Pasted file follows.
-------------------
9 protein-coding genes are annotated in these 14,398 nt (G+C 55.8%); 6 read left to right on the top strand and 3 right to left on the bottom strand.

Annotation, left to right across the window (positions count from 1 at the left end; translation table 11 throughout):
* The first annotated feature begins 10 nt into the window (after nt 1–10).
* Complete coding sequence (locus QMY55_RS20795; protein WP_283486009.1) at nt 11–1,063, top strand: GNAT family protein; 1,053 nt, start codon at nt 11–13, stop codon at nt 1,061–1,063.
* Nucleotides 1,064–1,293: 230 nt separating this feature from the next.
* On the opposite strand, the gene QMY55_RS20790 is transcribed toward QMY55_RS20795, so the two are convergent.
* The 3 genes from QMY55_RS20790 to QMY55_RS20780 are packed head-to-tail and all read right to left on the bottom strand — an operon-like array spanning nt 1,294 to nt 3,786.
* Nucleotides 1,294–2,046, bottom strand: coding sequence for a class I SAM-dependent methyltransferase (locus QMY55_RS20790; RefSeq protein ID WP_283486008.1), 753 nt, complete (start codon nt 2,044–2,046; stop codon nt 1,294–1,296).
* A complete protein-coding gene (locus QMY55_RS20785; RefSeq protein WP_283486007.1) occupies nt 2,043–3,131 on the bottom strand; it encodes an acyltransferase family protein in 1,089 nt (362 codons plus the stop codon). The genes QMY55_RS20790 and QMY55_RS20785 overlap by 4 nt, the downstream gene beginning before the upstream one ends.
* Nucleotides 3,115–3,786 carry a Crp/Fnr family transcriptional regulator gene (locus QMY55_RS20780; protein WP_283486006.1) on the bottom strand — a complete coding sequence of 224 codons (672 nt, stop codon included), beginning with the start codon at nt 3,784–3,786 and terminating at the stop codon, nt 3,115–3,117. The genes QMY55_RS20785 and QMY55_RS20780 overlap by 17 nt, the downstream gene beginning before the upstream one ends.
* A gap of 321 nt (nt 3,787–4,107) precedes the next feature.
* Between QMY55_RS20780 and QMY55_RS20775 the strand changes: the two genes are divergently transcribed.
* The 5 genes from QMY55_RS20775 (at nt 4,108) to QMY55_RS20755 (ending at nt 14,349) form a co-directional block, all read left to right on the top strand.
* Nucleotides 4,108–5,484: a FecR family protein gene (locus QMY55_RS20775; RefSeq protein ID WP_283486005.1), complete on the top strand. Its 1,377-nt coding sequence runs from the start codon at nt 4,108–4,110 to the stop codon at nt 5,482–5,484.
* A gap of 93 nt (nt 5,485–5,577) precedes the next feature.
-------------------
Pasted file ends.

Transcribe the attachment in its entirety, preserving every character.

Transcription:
9 protein-coding genes are annotated in these 14,398 nt (G+C 55.8%); 6 read left to right on the top strand and 3 right to left on the bottom strand.

Annotation, left to right across the window (positions count from 1 at the left end; translation table 11 throughout):
* The first annotated feature begins 10 nt into the window (after nt 1–10).
* Complete coding sequence (locus QMY55_RS20795; protein WP_283486009.1) at nt 11–1,063, top strand: GNAT family protein; 1,053 nt, start codon at nt 11–13, stop codon at nt 1,061–1,063.
* Nucleotides 1,064–1,293: 230 nt separating this feature from the next.
* On the opposite strand, the gene QMY55_RS20790 is transcribed toward QMY55_RS20795, so the two are convergent.
* The 3 genes from QMY55_RS20790 to QMY55_RS20780 are packed head-to-tail and all read right to left on the bottom strand — an operon-like array spanning nt 1,294 to nt 3,786.
* Nucleotides 1,294–2,046, bottom strand: coding sequence for a class I SAM-dependent methyltransferase (locus QMY55_RS20790; RefSeq protein ID WP_283486008.1), 753 nt, complete (start codon nt 2,044–2,046; stop codon nt 1,294–1,296).
* A complete protein-coding gene (locus QMY55_RS20785; RefSeq protein WP_283486007.1) occupies nt 2,043–3,131 on the bottom strand; it encodes an acyltransferase family protein in 1,089 nt (362 codons plus the stop codon). The genes QMY55_RS20790 and QMY55_RS20785 overlap by 4 nt, the downstream gene beginning before the upstream one ends.
* Nucleotides 3,115–3,786 carry a Crp/Fnr family transcriptional regulator gene (locus QMY55_RS20780; protein WP_283486006.1) on the bottom strand — a complete coding sequence of 224 codons (672 nt, stop codon included), beginning with the start codon at nt 3,784–3,786 and terminating at the stop codon, nt 3,115–3,117. The genes QMY55_RS20785 and QMY55_RS20780 overlap by 17 nt, the downstream gene beginning before the upstream one ends.
* A gap of 321 nt (nt 3,787–4,107) precedes the next feature.
* Between QMY55_RS20780 and QMY55_RS20775 the strand changes: the two genes are divergently transcribed.
* The 5 genes from QMY55_RS20775 (at nt 4,108) to QMY55_RS20755 (ending at nt 14,349) form a co-directional block, all read left to right on the top strand.
* Nucleotides 4,108–5,484: a FecR family protein gene (locus QMY55_RS20775; RefSeq protein ID WP_283486005.1), complete on the top strand. Its 1,377-nt coding sequence runs from the start codon at nt 4,108–4,110 to the stop codon at nt 5,482–5,484.
* A gap of 93 nt (nt 5,485–5,577) precedes the next feature.